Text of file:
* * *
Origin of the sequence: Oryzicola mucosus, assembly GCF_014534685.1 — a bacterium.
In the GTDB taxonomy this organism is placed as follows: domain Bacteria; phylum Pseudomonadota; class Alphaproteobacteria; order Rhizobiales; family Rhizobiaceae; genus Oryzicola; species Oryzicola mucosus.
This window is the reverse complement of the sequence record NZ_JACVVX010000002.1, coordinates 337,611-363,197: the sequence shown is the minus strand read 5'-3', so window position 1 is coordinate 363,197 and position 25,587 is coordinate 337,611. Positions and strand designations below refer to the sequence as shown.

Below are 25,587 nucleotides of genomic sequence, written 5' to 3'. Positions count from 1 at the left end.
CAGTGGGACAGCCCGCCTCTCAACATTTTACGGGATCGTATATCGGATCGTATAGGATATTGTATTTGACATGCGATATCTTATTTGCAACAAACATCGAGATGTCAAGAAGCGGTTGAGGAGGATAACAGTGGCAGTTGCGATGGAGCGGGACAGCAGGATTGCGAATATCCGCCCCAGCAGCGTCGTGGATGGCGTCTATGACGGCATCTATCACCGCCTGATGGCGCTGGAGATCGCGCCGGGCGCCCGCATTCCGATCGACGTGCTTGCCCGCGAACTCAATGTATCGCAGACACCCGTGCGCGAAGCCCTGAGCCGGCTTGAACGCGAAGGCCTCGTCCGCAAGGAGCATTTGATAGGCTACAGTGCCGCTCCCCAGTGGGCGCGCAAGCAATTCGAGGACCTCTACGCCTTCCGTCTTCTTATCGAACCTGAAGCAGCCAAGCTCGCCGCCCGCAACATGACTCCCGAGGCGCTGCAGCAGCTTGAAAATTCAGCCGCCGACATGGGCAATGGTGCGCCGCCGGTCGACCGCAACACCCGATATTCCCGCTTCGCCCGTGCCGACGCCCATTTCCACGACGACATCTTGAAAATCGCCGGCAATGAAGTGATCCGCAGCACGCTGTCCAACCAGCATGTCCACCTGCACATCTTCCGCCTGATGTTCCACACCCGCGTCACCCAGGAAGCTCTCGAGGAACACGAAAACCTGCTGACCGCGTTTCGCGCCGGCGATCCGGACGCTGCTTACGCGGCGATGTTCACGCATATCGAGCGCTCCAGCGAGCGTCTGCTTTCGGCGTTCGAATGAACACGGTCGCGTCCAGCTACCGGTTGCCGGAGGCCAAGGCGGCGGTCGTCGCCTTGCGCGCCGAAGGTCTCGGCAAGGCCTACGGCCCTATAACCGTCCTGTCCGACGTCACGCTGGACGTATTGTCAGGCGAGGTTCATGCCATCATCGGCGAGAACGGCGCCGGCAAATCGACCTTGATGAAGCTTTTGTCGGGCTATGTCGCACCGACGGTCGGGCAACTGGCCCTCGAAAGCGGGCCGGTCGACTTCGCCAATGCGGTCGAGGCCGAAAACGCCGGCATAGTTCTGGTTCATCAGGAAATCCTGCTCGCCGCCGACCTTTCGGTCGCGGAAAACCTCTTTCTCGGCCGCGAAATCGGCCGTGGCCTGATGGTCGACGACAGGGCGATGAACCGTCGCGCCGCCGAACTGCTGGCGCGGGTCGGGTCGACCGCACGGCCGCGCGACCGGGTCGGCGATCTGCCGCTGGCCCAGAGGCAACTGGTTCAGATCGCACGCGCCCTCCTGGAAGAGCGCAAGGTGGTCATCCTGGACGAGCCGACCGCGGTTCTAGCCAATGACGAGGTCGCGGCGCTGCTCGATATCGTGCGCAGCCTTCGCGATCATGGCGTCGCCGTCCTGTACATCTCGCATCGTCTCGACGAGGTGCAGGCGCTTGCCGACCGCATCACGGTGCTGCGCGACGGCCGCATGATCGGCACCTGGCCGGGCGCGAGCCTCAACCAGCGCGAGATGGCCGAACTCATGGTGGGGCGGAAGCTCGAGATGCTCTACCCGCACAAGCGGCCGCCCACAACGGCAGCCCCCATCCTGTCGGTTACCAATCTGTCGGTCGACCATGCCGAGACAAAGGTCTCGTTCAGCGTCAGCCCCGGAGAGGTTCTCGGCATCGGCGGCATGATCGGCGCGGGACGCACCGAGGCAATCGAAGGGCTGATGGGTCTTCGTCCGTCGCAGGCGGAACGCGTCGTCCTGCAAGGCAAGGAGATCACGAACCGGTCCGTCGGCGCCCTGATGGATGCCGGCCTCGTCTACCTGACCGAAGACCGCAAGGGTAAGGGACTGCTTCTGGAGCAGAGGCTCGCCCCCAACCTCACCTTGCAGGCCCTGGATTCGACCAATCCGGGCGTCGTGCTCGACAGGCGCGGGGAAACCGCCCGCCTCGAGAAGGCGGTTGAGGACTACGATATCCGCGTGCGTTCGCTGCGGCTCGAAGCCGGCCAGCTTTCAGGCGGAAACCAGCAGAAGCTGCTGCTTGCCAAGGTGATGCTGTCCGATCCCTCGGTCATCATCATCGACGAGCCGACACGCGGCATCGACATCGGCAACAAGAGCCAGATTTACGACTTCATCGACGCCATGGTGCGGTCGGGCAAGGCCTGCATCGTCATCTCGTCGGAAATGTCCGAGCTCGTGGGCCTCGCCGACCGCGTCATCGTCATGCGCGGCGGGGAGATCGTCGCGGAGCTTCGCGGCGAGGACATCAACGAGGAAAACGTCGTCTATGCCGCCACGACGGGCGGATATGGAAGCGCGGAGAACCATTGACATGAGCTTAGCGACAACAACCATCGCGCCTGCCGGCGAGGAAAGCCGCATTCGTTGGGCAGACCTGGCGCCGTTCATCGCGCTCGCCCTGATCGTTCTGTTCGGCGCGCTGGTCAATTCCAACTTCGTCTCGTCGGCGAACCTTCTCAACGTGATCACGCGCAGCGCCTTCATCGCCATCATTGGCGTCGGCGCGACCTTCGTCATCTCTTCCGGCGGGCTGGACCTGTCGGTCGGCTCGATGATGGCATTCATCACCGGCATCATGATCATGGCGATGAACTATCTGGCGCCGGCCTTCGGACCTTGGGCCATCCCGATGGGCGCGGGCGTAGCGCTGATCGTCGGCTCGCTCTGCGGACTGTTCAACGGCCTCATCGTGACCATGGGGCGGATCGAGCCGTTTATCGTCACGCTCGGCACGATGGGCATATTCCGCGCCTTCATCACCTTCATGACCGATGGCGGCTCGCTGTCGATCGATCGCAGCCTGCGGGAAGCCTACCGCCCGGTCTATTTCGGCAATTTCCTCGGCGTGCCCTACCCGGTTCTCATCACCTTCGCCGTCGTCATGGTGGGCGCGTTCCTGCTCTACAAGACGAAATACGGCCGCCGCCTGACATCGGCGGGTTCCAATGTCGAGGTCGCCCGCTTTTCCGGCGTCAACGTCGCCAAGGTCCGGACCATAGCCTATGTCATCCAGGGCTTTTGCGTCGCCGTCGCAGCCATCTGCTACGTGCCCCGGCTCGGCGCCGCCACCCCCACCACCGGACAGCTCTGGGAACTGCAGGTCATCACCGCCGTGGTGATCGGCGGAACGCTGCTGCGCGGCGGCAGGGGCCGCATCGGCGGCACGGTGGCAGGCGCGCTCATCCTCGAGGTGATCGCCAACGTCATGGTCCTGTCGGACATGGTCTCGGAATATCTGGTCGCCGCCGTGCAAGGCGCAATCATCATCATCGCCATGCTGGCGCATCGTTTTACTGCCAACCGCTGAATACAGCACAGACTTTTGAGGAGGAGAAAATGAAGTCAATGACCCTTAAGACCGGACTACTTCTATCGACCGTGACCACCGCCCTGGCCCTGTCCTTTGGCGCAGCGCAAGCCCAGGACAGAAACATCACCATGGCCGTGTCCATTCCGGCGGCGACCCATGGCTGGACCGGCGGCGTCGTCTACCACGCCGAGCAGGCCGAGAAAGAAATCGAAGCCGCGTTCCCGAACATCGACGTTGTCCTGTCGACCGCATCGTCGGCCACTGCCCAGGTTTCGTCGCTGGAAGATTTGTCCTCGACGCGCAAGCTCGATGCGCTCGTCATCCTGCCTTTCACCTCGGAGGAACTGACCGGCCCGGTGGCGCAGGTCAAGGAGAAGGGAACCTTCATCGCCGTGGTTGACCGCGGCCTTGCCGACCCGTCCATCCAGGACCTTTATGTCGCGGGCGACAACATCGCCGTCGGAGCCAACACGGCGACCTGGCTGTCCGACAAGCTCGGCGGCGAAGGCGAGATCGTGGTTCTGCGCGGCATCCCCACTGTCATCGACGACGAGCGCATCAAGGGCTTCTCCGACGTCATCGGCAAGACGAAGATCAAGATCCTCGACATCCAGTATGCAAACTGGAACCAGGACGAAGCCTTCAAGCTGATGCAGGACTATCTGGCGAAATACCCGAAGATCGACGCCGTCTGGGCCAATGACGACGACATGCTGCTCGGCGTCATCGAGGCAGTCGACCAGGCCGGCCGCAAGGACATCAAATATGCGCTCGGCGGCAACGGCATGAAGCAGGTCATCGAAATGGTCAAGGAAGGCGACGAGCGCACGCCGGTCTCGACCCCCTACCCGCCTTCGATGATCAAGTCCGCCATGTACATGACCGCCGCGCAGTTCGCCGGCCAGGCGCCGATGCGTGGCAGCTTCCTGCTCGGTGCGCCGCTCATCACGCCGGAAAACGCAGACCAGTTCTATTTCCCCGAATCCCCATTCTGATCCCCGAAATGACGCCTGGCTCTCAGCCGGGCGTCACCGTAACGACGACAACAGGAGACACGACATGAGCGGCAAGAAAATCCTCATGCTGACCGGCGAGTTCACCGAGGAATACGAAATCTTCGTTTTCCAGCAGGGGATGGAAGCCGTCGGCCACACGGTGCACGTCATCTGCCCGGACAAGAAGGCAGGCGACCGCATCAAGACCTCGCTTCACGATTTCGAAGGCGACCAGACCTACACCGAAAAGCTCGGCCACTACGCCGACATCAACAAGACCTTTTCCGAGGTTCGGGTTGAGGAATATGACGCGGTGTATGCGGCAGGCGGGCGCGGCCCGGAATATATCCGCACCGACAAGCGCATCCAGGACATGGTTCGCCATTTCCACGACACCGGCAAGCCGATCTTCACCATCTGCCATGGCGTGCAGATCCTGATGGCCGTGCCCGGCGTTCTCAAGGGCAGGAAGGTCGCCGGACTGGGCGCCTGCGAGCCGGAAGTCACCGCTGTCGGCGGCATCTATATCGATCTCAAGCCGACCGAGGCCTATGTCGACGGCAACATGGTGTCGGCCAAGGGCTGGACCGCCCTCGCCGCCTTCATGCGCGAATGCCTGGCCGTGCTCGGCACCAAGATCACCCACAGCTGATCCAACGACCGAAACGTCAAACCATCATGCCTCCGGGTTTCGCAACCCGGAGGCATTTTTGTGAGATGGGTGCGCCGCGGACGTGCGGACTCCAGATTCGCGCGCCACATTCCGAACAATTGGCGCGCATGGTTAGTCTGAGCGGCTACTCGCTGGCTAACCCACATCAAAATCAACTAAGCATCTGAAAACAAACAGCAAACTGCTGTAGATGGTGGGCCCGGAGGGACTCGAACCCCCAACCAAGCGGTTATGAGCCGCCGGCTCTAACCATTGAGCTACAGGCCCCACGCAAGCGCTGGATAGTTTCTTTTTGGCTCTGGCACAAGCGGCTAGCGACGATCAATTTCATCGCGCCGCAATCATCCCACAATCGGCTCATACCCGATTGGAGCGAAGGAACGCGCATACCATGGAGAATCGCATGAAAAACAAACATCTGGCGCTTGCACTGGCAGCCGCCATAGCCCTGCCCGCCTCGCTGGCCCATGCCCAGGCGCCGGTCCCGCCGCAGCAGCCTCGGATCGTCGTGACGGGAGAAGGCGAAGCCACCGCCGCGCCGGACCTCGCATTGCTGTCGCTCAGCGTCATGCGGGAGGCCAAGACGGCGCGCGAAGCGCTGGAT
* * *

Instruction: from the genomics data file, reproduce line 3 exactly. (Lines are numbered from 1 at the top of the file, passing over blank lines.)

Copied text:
This window is the reverse complement of the sequence record NZ_JACVVX010000002.1, coordinates 337,611-363,197: the sequence shown is the minus strand read 5'-3', so window position 1 is coordinate 363,197 and position 25,587 is coordinate 337,611. Positions and strand designations below refer to the sequence as shown.